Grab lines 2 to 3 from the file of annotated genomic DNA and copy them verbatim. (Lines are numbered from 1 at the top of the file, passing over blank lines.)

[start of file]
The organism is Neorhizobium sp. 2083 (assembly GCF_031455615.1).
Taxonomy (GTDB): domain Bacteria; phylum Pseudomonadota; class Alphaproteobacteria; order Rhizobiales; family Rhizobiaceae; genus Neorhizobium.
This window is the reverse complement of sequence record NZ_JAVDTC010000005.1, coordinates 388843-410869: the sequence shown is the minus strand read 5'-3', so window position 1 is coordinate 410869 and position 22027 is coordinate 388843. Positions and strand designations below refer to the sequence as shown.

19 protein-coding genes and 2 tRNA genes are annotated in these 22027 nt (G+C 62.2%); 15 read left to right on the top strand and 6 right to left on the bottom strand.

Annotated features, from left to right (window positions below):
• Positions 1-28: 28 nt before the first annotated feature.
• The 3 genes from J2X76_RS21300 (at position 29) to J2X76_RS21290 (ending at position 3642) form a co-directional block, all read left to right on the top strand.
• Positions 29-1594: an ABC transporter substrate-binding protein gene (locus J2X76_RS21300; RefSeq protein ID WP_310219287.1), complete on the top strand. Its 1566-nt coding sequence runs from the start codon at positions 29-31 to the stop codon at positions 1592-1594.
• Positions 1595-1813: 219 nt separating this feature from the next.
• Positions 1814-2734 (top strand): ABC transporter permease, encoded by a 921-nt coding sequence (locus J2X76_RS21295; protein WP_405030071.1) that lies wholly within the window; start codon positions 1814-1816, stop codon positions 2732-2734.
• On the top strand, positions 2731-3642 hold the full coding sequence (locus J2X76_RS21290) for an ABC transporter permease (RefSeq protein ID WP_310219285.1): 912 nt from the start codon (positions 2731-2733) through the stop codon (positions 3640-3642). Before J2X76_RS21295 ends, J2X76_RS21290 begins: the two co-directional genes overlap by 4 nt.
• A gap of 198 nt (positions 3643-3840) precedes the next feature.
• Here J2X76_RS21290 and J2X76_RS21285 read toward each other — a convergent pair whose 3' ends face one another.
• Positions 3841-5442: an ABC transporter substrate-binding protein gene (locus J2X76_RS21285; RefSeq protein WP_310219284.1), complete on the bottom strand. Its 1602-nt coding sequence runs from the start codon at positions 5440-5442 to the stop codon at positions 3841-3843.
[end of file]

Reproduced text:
Taxonomy (GTDB): domain Bacteria; phylum Pseudomonadota; class Alphaproteobacteria; order Rhizobiales; family Rhizobiaceae; genus Neorhizobium.
This window is the reverse complement of sequence record NZ_JAVDTC010000005.1, coordinates 388843-410869: the sequence shown is the minus strand read 5'-3', so window position 1 is coordinate 410869 and position 22027 is coordinate 388843. Positions and strand designations below refer to the sequence as shown.